JUNEAU, Alaska – The National Transportation Safety Board released its findings Tuesday into the plane crash that killed former Sen. Ted Stevens, placing some blame with the pilot and raising questions about whether he should have been cleared to fly after suffering a stroke.
The report found no definitive cause for the crash that killed Stevens, the pilot and three others after the amphibious plane slammed into a mountainside. But the board pointed blame in the direction of the pilot and took the Federal Aviation Administration to task over its guidelines for clearing pilots to fly after suffering strokes.
The board, at a hearing in Washington, determined the probable cause of the crash to be the “temporary unresponsiveness” of 62-year-old pilot Theron “Terry” Smith “for reasons that could not be established from the available information.”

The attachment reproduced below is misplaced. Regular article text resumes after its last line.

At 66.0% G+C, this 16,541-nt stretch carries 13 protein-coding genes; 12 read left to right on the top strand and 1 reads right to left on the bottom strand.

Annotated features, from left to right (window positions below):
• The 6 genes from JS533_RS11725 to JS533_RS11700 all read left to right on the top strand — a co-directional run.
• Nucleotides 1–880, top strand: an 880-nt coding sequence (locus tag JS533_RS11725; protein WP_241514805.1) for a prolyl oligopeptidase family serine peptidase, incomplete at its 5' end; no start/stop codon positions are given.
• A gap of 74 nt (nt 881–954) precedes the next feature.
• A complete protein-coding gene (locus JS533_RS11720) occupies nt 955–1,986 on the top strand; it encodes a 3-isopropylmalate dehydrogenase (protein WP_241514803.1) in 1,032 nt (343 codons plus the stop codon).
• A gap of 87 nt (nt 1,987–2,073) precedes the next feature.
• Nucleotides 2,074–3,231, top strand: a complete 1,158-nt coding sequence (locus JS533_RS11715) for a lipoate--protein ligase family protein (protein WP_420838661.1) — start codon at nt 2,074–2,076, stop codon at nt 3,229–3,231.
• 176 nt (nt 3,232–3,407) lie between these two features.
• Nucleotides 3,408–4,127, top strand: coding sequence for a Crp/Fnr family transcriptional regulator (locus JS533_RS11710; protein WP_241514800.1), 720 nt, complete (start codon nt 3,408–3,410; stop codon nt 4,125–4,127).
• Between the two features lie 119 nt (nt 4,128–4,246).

According to NTSB, Smith had been grounded from flying from March 2006 to April 2008 due to a stroke, and medical records reviewed by the agency showed he had an “extensive” family history of “intracranial hemorrhages at young ages.”
Questions were also raised during Tuesday’s hearing about the FAA’s guidance for determining pilots’ readiness to return to flying after suffering strokes. The board found the agency’s guidance for medical certification in such cases inadequate, saying it doesn’t address the risk of recurrence or recommend formal cognitive testing to check pilots for possible impairments. The board recommended that FAA address the issue.